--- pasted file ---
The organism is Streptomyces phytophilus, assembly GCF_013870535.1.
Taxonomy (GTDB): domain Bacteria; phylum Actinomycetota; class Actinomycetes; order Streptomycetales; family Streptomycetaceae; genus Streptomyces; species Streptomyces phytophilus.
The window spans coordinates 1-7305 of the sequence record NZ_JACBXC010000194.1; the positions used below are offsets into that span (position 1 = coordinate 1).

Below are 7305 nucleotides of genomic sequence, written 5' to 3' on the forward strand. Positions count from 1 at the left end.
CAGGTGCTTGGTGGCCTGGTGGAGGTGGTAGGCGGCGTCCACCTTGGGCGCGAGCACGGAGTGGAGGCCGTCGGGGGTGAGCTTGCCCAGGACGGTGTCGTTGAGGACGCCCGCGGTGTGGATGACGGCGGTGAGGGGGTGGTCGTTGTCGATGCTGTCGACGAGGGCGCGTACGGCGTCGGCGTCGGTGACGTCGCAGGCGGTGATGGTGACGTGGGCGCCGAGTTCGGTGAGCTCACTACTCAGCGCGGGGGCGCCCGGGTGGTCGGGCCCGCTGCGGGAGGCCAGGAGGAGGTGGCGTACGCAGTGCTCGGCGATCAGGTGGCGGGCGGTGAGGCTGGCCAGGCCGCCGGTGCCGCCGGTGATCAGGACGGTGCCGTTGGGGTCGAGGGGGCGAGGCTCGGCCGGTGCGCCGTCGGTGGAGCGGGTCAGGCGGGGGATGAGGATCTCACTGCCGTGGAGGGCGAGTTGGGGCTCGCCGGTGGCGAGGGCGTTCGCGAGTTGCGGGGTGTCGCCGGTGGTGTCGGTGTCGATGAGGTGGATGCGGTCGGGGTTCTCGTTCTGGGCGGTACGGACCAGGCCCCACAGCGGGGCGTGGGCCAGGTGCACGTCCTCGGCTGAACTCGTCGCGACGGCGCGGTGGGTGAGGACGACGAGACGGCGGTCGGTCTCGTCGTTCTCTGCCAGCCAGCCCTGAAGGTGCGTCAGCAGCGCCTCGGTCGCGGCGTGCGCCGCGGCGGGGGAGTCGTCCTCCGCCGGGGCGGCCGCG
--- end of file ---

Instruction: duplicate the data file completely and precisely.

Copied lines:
The organism is Streptomyces phytophilus, assembly GCF_013870535.1.
Taxonomy (GTDB): domain Bacteria; phylum Actinomycetota; class Actinomycetes; order Streptomycetales; family Streptomycetaceae; genus Streptomyces; species Streptomyces phytophilus.
The window spans coordinates 1-7305 of the sequence record NZ_JACBXC010000194.1; the positions used below are offsets into that span (position 1 = coordinate 1).

Below are 7305 nucleotides of genomic sequence, written 5' to 3' on the forward strand. Positions count from 1 at the left end.
CAGGTGCTTGGTGGCCTGGTGGAGGTGGTAGGCGGCGTCCACCTTGGGCGCGAGCACGGAGTGGAGGCCGTCGGGGGTGAGCTTGCCCAGGACGGTGTCGTTGAGGACGCCCGCGGTGTGGATGACGGCGGTGAGGGGGTGGTCGTTGTCGATGCTGTCGACGAGGGCGCGTACGGCGTCGGCGTCGGTGACGTCGCAGGCGGTGATGGTGACGTGGGCGCCGAGTTCGGTGAGCTCACTACTCAGCGCGGGGGCGCCCGGGTGGTCGGGCCCGCTGCGGGAGGCCAGGAGGAGGTGGCGTACGCAGTGCTCGGCGATCAGGTGGCGGGCGGTGAGGCTGGCCAGGCCGCCGGTGCCGCCGGTGATCAGGACGGTGCCGTTGGGGTCGAGGGGGCGAGGCTCGGCCGGTGCGCCGTCGGTGGAGCGGGTCAGGCGGGGGATGAGGATCTCACTGCCGTGGAGGGCGAGTTGGGGCTCGCCGGTGGCGAGGGCGTTCGCGAGTTGCGGGGTGTCGCCGGTGGTGTCGGTGTCGATGAGGTGGATGCGGTCGGGGTTCTCGTTCTGGGCGGTACGGACCAGGCCCCACAGCGGGGCGTGGGCCAGGTGCACGTCCTCGGCTGAACTCGTCGCGACGGCGCGGTGGGTGAGGACGACGAGACGGCGGTCGGTCTCGTCGTTCTCTGCCAGCCAGCCCTGAAGGTGCGTCAGCAGCGCCTCGGTCGCGGCGTGCGCCGCGGCGGGGGAGTCGTCCTCCGCCGGGGCGGCCGCG